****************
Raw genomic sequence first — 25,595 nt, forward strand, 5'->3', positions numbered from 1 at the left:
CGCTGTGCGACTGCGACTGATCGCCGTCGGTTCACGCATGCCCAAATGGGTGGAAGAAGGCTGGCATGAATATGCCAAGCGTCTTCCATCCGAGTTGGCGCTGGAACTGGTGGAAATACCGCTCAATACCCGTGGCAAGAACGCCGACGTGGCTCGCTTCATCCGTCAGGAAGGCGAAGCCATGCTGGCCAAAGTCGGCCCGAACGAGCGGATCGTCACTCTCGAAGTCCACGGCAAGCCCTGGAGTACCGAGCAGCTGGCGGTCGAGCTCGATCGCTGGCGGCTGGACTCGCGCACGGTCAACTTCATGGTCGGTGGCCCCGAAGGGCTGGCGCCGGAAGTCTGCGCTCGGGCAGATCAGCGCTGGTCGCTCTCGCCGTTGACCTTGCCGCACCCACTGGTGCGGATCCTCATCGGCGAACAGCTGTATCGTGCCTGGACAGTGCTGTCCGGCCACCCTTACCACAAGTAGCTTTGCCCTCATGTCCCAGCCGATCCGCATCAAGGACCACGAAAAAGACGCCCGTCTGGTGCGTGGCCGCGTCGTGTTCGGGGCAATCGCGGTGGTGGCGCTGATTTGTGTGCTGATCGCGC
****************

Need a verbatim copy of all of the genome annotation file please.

Raw genomic sequence first — 25,595 nt, forward strand, 5'->3', positions numbered from 1 at the left:
CGCTGTGCGACTGCGACTGATCGCCGTCGGTTCACGCATGCCCAAATGGGTGGAAGAAGGCTGGCATGAATATGCCAAGCGTCTTCCATCCGAGTTGGCGCTGGAACTGGTGGAAATACCGCTCAATACCCGTGGCAAGAACGCCGACGTGGCTCGCTTCATCCGTCAGGAAGGCGAAGCCATGCTGGCCAAAGTCGGCCCGAACGAGCGGATCGTCACTCTCGAAGTCCACGGCAAGCCCTGGAGTACCGAGCAGCTGGCGGTCGAGCTCGATCGCTGGCGGCTGGACTCGCGCACGGTCAACTTCATGGTCGGTGGCCCCGAAGGGCTGGCGCCGGAAGTCTGCGCTCGGGCAGATCAGCGCTGGTCGCTCTCGCCGTTGACCTTGCCGCACCCACTGGTGCGGATCCTCATCGGCGAACAGCTGTATCGTGCCTGGACAGTGCTGTCCGGCCACCCTTACCACAAGTAGCTTTGCCCTCATGTCCCAGCCGATCCGCATCAAGGACCACGAAAAAGACGCCCGTCTGGTGCGTGGCCGCGTCGTGTTCGGGGCAATCGCGGTGGTGGCGCTGATTTGTGTGCTGATCGCGC